A biennial report shows attitudes shifting in support of key aims of the reconciliation movement
Ben Smee The Guardian February 11, 2019
Four out of five survey respondents supported a formal truth-telling process to acknowledge past injustices against First Nations people. Photograph: Glenn Hunt/EPA
An overwhelming majority of Australians support a formal ‘truth telling’ process to acknowledge past injustices against Indigenous people, the latest survey on community attitudes towards reconciliation shows.
The reconciliation barometer survey, conducted by Reconciliation Australia every two years, shows attitudes shifting in support of some of the key aims of the reconciliation movement.
Ninety-five per cent of the community support the right of First Nations people to have a say on matters affecting them. There was similar support (90%) for the statement that the relationship between Indigenous and non-Indigenous Australians is important. That figure has increased marginally every survey since 2010.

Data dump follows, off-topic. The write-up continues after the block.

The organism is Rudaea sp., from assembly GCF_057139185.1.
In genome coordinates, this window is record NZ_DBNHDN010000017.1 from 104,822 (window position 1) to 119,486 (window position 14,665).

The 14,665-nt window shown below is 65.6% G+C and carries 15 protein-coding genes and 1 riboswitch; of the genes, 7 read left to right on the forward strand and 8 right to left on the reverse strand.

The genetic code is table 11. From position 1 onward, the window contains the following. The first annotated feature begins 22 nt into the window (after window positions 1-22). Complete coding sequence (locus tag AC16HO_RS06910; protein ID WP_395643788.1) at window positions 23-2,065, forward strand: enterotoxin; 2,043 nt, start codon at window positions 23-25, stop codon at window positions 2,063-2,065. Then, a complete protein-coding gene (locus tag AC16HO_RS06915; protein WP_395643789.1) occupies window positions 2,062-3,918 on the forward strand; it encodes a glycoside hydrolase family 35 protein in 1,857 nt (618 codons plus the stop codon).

The Uluru Statement from the Heart in 2017 called for a ‘process of agreement making’ between governments and First Nations people, and a truth-telling process……..
Amid strong support for some of the central tenets of the reconciliation process, the report also unearthed worrying statistics about the extent of racism.
One in three Indigenous respondents to the survey said they had endured verbal racism in the past six months. Almost half (43%) of First Nations people said they had been subjected to some form of racial prejudice during the same period…………